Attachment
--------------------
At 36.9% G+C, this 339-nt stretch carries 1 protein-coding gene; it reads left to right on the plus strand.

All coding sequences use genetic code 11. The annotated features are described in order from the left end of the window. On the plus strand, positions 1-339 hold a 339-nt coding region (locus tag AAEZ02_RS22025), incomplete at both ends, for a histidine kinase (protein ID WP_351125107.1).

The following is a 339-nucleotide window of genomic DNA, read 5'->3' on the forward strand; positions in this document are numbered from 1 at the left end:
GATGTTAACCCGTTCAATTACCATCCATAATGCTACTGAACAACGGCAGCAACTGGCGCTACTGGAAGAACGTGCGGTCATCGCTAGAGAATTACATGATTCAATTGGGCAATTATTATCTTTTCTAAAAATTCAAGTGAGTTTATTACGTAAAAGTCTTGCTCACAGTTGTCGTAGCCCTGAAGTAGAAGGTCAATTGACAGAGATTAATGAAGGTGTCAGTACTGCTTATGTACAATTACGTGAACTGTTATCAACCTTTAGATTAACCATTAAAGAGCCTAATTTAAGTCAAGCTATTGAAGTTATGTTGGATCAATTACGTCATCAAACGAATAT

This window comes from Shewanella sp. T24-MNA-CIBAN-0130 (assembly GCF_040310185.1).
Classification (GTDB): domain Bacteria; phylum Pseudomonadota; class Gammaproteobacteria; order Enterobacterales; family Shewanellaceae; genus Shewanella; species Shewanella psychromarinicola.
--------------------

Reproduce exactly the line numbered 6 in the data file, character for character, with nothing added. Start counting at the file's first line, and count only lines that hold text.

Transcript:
Classification (GTDB): domain Bacteria; phylum Pseudomonadota; class Gammaproteobacteria; order Enterobacterales; family Shewanellaceae; genus Shewanella; species Shewanella psychromarinicola.